During the previous decades, and especially during the period of the so-called Greek Economic Miracle (1950 – 1973), the implementation of the Marshall Plan, among others, led to the significant development of the chemical and mining industry.
In the suburban areas of the Attica basin and in particular in Boeotia region, intensive mining activity was developed, with typical examples of bauxite mining in the Corinthian Gulf and nickel near the dry lake of Kopida. At the same time, two examples of industrial workers’ settlements were created to meet the needs of the workforce: the village “White Houses” and the settlement of “Neo Kokkino” (formerly Agios Ioannis).
Kopaida area, previous known as Lake Kopais was a lake in Viotia region in central Greece, about 130 km from Athens. Between 1867 and 1887, Scots and French engineers reclaimed the land for the British Lake Copais Company by building irrigation canals in order to drain water from the lake. Since the beginning of the 20th century, its fertile soils have been cultivated systematically by local farmers. In the early 1950s large amounts of nickel deposits where discovered under that the drained lake and the outskirt mountains. In 1963 a private company called LARCO was established in the area focusing on the exploitation of the deposits. Today the area consists of one underground and three surface active mines, the largest of them situated near the village “Kokkino”, named as the “island”.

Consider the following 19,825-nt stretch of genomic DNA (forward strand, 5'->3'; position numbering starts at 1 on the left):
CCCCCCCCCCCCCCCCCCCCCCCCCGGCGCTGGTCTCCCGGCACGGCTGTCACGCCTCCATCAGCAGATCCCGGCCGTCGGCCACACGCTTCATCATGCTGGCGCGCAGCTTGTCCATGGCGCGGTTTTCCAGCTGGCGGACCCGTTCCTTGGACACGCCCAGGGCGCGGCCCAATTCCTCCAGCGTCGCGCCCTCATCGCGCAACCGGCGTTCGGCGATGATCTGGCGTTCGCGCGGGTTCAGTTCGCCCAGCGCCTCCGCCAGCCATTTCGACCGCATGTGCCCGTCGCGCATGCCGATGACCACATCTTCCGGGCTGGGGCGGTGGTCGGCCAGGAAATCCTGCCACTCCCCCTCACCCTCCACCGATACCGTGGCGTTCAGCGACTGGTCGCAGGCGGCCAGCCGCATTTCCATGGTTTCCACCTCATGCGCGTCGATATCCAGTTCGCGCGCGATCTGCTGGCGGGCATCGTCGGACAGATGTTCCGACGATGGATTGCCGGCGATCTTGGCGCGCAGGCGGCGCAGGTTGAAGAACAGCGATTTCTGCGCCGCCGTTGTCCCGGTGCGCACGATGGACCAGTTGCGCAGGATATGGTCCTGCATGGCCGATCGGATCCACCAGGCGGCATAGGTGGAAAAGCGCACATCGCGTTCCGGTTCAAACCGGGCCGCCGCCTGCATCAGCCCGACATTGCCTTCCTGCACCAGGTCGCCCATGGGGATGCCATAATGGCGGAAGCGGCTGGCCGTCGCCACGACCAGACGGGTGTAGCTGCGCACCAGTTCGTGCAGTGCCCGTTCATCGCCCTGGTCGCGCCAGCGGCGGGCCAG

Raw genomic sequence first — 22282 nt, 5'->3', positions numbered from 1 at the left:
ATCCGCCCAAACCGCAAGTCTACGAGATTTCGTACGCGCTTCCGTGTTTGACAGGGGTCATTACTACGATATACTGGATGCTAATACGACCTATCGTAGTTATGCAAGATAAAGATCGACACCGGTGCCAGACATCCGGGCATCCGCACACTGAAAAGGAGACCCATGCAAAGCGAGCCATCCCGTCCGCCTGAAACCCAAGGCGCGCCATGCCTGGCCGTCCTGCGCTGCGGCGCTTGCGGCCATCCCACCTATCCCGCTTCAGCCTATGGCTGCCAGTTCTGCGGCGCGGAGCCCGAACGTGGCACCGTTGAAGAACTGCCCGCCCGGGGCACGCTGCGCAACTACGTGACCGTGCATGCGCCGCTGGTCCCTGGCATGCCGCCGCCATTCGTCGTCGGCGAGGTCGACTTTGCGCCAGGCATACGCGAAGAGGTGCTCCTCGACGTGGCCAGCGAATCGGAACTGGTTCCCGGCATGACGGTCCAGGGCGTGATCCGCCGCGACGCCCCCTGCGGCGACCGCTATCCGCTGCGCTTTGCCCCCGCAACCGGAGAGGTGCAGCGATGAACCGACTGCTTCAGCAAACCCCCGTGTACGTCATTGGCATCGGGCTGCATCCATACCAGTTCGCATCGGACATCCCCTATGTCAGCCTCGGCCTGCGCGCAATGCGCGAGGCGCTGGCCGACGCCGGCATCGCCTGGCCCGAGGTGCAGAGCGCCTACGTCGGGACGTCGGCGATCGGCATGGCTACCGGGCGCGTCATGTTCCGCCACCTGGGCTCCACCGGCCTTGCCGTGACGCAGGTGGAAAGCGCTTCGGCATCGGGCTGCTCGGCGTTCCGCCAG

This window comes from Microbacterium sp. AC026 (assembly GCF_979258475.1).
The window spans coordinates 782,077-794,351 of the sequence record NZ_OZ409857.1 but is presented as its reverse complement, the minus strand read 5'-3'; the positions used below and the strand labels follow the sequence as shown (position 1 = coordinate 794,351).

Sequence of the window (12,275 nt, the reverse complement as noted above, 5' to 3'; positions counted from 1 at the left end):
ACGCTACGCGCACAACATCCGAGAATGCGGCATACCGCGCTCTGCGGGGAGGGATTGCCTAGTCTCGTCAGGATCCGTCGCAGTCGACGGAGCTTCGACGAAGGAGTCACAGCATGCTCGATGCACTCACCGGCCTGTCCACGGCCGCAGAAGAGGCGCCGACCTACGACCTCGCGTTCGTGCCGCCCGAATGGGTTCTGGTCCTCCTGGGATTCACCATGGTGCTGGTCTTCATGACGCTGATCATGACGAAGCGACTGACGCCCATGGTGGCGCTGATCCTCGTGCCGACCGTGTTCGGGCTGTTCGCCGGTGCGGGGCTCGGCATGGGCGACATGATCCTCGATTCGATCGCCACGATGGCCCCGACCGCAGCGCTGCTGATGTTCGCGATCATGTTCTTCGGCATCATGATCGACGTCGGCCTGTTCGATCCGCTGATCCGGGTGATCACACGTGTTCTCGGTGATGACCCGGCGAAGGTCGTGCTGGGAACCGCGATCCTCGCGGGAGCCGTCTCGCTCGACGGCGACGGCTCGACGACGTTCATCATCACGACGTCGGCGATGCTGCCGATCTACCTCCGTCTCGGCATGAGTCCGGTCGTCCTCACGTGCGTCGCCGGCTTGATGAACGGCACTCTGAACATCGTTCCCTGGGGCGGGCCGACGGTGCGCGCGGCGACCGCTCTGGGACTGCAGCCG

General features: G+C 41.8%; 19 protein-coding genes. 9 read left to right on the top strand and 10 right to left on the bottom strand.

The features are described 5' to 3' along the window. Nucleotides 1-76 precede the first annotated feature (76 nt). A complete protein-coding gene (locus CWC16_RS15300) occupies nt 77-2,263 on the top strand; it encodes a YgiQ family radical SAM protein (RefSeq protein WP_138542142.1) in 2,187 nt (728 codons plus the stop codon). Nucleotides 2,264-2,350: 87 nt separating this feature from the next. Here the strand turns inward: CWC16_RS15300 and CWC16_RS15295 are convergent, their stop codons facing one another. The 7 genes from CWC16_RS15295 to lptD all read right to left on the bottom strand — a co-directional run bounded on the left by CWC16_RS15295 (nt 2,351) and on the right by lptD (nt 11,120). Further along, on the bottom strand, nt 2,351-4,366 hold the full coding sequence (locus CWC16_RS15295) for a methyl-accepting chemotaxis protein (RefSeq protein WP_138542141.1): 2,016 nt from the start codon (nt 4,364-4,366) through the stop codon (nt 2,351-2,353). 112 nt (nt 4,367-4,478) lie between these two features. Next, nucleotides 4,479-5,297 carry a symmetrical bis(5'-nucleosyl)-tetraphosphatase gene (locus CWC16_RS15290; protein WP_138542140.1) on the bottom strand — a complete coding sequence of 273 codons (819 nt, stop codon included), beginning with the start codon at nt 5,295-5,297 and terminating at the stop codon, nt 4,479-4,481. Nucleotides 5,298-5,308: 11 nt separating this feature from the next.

The village “Kokkino” which firstly inhabited probably by Albanian genders around the13th century, today has 618 inhabitants. In the late ’60s, in order to accommodate the miners, a second private settlement was established 2 km from the village and named as Neo Kokkino (“New Red”). Although many inhabitants are working in the nearby mines and the smelting plant, the old village is facing a high number of unemployment. The mining activity is affecting the village’s daily life in multiple ways: the infrastructure in danger due a high number of shallow earthquakes and the nearby farmland is constantly under threat due to heavy industrial pollution. Since the early 2010s, a fourth surface mine is being opened close to the workers’ settlement threatening it with abandonment.